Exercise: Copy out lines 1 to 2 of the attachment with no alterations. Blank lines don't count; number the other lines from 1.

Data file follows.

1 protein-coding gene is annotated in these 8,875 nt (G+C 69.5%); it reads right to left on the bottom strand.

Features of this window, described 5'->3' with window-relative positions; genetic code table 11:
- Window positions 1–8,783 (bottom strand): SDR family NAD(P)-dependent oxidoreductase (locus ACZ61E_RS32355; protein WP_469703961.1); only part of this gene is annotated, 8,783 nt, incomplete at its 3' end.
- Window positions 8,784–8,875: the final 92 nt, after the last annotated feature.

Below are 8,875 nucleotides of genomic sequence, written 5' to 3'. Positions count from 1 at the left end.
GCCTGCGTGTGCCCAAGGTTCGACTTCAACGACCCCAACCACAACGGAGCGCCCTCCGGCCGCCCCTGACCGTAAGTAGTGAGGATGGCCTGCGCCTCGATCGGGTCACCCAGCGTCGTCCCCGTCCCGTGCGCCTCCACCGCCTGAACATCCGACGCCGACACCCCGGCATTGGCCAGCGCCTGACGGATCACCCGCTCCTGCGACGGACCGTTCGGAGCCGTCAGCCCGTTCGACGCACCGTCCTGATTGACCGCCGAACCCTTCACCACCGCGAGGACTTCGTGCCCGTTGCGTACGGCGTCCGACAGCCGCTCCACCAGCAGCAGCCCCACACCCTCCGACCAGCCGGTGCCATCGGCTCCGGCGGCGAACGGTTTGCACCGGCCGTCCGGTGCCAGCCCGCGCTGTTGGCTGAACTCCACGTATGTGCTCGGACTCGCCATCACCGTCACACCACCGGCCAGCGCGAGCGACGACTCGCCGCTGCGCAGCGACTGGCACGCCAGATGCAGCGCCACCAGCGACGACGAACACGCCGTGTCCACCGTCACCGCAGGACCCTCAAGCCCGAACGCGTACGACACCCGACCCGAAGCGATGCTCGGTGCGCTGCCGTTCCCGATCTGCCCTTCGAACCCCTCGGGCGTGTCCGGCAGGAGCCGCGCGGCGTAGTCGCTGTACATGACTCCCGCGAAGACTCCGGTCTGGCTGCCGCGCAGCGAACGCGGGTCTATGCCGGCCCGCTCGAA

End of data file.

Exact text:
1 protein-coding gene is annotated in these 8,875 nt (G+C 69.5%); it reads right to left on the bottom strand.

Features of this window, described 5'->3' with window-relative positions; genetic code table 11: